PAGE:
Oversight

GAO: Mixed results thus far implementing FISMA

concept cybersecurity art

Federal agencies have improved compliance with information security requirements under the Federal Information Security Act , but checking all the boxes has not translated into taking full advantage of the enhancements that are available,  according to a Government Accountability Office report issued to Congress Sept. 26.

The report suggests that most of the 24 major federal agencies established many of the eight key information security program components laid forth by FISMA in fiscal 2012, but only partially fulfilled others. GAO evaluated its previous information security reports, the Office of Management and Budget's annual reports to Congress on FISMA implementation, reports from inspectors general and individual agency reports during the course of its review.

IG reports show the number of agencies that analyzed, validated and documented security incidents increased from 16 to 19 in the past fiscal year, but the number of agencies able to track identified weaknesses actually declined.

GAO states that all but one of the 24 major federal agencies had weaknesses in security controls intended to limit or detect access to computer resources.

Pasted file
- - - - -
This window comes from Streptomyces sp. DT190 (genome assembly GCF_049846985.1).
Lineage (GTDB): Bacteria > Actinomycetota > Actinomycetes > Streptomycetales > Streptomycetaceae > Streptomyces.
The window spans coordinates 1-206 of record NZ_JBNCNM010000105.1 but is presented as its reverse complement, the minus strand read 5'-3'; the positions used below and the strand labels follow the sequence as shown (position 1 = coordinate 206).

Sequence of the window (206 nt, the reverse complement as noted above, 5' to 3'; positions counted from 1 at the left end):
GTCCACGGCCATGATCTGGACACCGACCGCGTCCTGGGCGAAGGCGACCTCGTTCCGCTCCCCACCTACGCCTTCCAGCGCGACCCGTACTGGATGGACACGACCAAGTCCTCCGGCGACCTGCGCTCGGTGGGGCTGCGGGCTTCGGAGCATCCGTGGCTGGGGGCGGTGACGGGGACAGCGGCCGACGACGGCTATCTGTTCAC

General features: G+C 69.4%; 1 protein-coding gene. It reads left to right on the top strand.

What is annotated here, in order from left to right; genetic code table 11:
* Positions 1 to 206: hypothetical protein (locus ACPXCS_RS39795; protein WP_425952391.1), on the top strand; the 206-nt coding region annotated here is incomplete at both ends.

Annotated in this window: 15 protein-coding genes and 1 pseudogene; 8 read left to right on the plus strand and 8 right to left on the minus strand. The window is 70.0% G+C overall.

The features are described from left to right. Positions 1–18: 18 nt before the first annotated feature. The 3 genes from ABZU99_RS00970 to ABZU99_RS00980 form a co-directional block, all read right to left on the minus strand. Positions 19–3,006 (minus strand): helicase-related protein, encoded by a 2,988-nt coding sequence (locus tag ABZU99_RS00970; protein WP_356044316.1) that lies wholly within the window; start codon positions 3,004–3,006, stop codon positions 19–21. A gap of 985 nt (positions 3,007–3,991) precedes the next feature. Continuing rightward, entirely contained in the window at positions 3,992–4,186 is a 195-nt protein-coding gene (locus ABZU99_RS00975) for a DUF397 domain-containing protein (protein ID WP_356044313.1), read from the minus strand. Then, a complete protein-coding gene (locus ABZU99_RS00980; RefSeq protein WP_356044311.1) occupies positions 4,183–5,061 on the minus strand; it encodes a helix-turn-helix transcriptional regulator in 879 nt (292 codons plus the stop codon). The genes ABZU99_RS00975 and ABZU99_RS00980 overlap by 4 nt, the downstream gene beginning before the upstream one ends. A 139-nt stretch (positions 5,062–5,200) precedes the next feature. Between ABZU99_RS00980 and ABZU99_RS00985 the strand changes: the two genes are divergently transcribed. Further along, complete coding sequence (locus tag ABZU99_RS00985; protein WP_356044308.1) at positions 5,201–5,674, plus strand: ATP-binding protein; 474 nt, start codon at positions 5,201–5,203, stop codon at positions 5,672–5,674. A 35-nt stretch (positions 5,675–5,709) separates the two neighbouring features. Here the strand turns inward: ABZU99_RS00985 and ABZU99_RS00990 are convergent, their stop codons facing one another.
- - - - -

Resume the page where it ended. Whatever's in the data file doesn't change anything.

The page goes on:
In the report, OMB attributed the decline to "agencies not updating their policies and procedures after new federal requirements are established or new technologies are deployed."

In summary, agencies have seen some progress in FISMA implementation, but major weaknesses persist.

"Notwithstanding the mixed progress made, GAO and inspectors general continue to identify weaknesses in agencies' information security programs and make recommendations to mitigate the weaknesses identified," the GAO report states. "In addition, OMB and (the Department of Homeland Security) continued to develop reporting metrics and assist agencies in improving their information security programs; however, the metrics do not evaluate all FISMA requirements, focused mainly on compliance rather than effectiveness of controls, and in many cases did not identify specific performance targets for determining levels of implementation."

GAO's report culminates with recommendations to OMB and DHS to "develop compliance metrics related to periodic assessments of risk and development of subordinate security plans" and to develop better metrics for IGs to report on the effectiveness of agency information security programs.

OMB agreed with the recommendations but did not provide any comment, while DHS provided a written response indicating action it plans to take.

About the Author

Frank Konkel is a former staff writer for FCW.

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